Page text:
Our group went out for an optional Berliner Dinner. We were seated in a corner of a cramped restaurant and a very small number of noisy tour-mates made the decibel level needle swing, I’m sure, into the ear damage range. Being a singer who accompanies himself on the guitar, I was not ready for any increased hearing loss. Ready to walk out, my ear drums were rescued by a keyboardist who began singing and playing for us. His amplified sound actually caused the noisies to quiet down and the decibel levels to re-enter the safe range. He was looking for volunteers to sing with his accompaniment, so, knowing this upbeat, friendly crowd of Aussies and Yanks pretty well, I suggested to the keyboard guy that I sing Elvis. He said “Are You Lonesome Tonight?” and I said “Nope, but it’s a great song to do!” My stock went up during that song. It was languishing after my embarrassing scene, 5 days earlier, going through security at the parliament building in Budapest, grumbling about having to take my money belt off, unbuckled pants, etc. etc. grrrr… etc. I hate surprises like that and am over-sensitized to them after a similar security “strip” at the Colosseum in Rome in 2007.
A highlight of our tour was spending time with friends, A & O, whom we had met on our Camino Santiago walk in 2013. We met them at the monument to Sigismund III in Castle Square at 12:40, behind schedule after a morning bus tour that was delayed by a naive, enthusiastic, family-friendly, pro-Europe demonstration. Our bus-around tour had visited the large monument to Frederick Chopin (where our group souvenir photo was taken) and Warsaw’s Monument to the Ghetto Heroes. So we said do widzenia to our group and met our friends.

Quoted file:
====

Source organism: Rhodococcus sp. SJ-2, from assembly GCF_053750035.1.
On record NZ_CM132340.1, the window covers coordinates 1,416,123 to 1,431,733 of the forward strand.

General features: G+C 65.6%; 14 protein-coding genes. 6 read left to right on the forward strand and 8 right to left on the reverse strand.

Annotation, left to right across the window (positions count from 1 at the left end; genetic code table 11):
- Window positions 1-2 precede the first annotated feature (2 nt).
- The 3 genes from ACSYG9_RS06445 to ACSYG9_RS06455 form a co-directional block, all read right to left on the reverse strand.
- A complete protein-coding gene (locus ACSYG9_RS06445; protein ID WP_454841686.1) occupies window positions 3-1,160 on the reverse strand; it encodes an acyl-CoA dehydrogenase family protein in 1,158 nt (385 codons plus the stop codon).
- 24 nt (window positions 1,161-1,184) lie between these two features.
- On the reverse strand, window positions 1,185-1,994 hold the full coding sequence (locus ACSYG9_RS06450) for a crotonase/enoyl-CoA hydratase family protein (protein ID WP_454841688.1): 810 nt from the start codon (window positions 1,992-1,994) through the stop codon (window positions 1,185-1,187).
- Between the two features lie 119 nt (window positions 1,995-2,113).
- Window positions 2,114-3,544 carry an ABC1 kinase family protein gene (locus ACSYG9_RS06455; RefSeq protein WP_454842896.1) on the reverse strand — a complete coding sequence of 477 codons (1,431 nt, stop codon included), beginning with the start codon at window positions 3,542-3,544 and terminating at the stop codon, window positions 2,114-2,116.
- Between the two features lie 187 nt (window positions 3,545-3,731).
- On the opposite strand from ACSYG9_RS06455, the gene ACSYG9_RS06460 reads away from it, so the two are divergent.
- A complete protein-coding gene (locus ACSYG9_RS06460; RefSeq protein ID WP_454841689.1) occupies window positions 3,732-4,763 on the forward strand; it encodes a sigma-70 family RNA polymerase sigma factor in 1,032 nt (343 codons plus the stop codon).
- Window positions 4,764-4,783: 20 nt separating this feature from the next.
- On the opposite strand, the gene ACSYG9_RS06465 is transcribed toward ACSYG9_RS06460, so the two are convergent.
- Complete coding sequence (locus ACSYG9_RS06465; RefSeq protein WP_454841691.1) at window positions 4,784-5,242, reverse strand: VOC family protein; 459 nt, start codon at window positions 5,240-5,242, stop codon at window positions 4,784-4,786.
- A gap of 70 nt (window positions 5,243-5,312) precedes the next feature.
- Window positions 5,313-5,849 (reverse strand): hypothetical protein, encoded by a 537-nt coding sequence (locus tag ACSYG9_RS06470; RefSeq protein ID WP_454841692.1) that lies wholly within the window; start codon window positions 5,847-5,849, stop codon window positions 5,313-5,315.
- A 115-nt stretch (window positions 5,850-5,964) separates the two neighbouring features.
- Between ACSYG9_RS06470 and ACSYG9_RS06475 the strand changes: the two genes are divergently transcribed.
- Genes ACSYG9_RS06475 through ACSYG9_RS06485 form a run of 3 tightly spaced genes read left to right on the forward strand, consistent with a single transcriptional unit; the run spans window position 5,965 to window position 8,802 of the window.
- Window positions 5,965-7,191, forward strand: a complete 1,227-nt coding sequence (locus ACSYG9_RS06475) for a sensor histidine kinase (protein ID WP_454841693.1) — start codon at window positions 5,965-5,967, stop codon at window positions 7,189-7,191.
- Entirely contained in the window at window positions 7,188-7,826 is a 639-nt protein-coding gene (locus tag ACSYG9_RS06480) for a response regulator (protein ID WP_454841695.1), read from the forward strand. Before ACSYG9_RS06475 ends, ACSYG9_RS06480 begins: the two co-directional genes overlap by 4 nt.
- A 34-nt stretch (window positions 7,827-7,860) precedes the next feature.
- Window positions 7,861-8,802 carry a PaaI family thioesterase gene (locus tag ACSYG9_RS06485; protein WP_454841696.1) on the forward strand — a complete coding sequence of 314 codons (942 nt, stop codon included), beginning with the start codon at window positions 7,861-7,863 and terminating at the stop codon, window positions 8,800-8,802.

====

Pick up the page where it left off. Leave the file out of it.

From Auschwitz we bused to Częstochowa, and visited Jasna Góra, a pretty monastery that houses the much venerated Black Madonna. A photo I had taken out of pure curiosity in the monastery provided a clue that helped broaden my understanding of the period when things began coming apart for the Polish-Lithuanian Coalition and the huge geographical area controlled by that alliance. As we passed through the Monastery a large painting with a big Polish sign underneath intrigued me, so I snapped it. Looking at it a few days ago, I translated the sign and the painting was indeed important. It refers to what is called the Lwów Oath sworn on April 1, 1656. The Swedes had invaded Poland. They marched into Warsaw in 1655. This was the beginning of the 5-rear-long Swedish Deluge. In November 1655 the Swedes threatened to take the monastery at Jasna Góra, but a force of 3200 was fought off by about 150 monks and locals successfully. Their heroism inspired all of Poland to rise up. The Black Madonna (Mary) became the “miraculous” power behind the Polish resistance.